WHEN IS AN APOLOGY SUFFICIENT?
Great is your mercy, O Lord. Psalm 119:156
When I've wronged someone, how many times do I have to say "I'm sorry" for mercy to be shown? In this world, the greater the offense, the more times a repeated apology is necessary. Restitution can be steep as the other party decides what it's going to take to make them happy. It's usually something that, in their eyes, equals the severity of the crime.
Jesus paid my debt to God. His death was saying to His Father, "I'm sorry", on my behalf. Sorry for rebelling, for glorifying myself, for spurning His love. All I have to do to access God's merciful response is acknowledge my sin and ask for forgiveness. Then, it's mine. No reservations. Nothing given piece-meal. God does not require a repentance that is steep enough to match my crime. Jesus already gave that. God forgives when I ask the first time and washes the condemnation away. The memory of my offense is out of sight and behind His back.
Is. 30:18 "The Lord waits to be gracious to you, and therefore he exalts himself to show mercy toward you." What about the times I'm a prodigal? What of the times I go off and really blow it with God? The offense is so bad that I dread the thought of ever being in God's presence again. Surely, I will be struck dead. I'll feel a sense of His displeasure for years to come, right? Because look how badly I sinned. Satan writes and directs this mini-movie that plays out in the hearts of the afraid. God is portrayed as the angry, spurned Father who will never truly be satisfied with a simple, sincere apology.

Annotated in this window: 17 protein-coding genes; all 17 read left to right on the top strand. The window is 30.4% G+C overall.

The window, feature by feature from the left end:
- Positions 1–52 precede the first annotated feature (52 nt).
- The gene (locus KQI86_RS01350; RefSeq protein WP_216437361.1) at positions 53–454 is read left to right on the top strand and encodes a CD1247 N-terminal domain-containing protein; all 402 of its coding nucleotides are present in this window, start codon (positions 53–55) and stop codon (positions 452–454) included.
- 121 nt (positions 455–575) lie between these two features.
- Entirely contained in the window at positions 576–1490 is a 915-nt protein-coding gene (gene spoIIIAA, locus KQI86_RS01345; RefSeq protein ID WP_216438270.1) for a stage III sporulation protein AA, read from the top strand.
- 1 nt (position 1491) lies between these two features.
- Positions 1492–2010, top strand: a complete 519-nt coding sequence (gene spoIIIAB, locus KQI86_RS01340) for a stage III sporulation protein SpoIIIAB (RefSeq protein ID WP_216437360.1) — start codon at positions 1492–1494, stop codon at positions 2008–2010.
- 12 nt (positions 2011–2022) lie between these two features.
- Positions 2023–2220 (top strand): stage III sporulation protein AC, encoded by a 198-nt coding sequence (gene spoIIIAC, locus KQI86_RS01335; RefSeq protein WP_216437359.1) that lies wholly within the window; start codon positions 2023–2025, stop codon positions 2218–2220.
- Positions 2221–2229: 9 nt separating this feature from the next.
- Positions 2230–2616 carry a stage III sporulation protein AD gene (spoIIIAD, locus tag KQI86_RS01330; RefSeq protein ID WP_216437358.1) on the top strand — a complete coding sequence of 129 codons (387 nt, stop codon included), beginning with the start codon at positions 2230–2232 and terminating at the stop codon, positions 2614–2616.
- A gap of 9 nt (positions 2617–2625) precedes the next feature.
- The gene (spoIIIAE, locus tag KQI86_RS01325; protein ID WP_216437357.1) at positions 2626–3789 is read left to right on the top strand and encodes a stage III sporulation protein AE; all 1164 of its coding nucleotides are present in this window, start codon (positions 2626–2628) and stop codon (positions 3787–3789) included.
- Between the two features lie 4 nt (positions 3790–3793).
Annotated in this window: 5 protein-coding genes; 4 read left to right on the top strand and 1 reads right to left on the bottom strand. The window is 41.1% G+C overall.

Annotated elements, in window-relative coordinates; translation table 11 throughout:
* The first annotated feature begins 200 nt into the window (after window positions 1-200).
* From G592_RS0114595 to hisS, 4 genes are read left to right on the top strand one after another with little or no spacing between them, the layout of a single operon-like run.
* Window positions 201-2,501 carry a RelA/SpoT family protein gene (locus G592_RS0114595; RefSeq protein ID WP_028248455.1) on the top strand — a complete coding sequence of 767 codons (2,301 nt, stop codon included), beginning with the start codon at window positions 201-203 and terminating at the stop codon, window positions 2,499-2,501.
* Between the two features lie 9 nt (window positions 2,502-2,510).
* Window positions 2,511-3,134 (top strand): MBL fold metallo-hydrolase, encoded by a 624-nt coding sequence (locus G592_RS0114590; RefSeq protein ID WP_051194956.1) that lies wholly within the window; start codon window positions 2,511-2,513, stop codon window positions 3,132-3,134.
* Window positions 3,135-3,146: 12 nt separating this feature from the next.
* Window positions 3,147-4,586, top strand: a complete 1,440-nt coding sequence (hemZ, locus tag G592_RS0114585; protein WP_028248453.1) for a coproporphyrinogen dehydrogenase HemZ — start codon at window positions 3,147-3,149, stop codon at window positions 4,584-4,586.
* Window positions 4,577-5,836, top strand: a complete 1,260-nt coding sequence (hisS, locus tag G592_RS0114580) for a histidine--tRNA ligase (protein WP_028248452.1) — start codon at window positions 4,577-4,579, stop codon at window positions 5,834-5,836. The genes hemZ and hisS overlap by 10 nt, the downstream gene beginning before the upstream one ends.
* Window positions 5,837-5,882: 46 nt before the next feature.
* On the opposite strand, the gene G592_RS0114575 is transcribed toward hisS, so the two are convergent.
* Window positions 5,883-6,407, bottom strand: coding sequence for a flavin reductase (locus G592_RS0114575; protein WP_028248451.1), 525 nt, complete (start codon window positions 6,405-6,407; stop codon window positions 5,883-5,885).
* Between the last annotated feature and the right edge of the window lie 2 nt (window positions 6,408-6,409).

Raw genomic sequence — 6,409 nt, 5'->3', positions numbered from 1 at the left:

My Father is just waiting to be gracious to me. He has mercy in His hands. On the tip of His tongue is the cry for a party to be given to honor my homecoming. For any who have transgressed, then come limping home, we testify to the great love of the Father that envelopes us the moment we repent. In the presence of so great a love, we wonder why in the world we waited so long to find our way home.
There aren't the words to truly convey what your mercy is like. Show us and send our preconceived ideas packing. Amen
For more from Christine Wyrtzen and Jaime Wyrtzen Lauze, please visit www.daughtersofpromise.org